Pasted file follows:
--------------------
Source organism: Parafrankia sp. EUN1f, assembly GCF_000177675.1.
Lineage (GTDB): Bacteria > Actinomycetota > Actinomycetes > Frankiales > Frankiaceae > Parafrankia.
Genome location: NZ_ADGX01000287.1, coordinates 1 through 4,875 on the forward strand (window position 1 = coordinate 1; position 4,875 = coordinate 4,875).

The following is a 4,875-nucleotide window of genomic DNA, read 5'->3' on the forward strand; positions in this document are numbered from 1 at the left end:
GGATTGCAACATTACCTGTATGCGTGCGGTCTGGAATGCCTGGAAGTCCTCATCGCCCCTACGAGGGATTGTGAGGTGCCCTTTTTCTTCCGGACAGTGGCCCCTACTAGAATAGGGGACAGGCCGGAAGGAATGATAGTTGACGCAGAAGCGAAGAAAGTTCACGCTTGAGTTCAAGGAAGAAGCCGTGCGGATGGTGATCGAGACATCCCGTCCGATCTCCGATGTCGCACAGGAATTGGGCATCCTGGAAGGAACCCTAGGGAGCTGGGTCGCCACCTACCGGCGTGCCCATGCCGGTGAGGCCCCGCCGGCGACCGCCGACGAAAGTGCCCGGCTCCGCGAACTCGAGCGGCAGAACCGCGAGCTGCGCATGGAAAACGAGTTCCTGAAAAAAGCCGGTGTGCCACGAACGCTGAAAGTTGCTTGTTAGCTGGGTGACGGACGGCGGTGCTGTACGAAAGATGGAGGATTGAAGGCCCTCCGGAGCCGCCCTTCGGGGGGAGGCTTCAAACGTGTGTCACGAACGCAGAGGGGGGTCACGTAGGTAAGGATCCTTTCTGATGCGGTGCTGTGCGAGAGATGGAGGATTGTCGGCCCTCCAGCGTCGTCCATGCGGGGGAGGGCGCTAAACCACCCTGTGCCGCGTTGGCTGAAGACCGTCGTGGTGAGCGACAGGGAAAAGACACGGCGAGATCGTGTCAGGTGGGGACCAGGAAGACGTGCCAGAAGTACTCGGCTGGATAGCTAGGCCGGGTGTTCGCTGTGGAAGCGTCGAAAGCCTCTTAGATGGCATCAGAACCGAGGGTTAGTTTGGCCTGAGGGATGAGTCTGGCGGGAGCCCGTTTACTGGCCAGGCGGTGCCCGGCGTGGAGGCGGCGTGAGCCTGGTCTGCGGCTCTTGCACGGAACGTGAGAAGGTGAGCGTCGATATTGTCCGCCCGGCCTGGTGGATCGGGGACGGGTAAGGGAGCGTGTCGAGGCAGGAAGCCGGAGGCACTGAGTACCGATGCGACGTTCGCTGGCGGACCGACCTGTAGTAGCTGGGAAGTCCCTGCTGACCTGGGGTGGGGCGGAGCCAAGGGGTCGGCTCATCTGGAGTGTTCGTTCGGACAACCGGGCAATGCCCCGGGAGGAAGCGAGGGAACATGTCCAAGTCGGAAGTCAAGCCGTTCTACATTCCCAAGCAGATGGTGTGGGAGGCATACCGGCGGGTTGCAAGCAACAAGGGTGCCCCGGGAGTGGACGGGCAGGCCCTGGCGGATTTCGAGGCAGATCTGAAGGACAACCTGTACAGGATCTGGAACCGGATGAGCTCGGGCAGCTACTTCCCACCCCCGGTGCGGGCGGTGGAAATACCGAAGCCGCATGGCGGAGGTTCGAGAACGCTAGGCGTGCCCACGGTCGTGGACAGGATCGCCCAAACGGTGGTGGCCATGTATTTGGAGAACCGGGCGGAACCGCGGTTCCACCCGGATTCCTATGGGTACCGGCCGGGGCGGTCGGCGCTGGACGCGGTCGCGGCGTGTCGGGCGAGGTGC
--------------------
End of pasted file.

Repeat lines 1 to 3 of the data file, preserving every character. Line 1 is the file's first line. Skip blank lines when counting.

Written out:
Source organism: Parafrankia sp. EUN1f, assembly GCF_000177675.1.
Lineage (GTDB): Bacteria > Actinomycetota > Actinomycetes > Frankiales > Frankiaceae > Parafrankia.
Genome location: NZ_ADGX01000287.1, coordinates 1 through 4,875 on the forward strand (window position 1 = coordinate 1; position 4,875 = coordinate 4,875).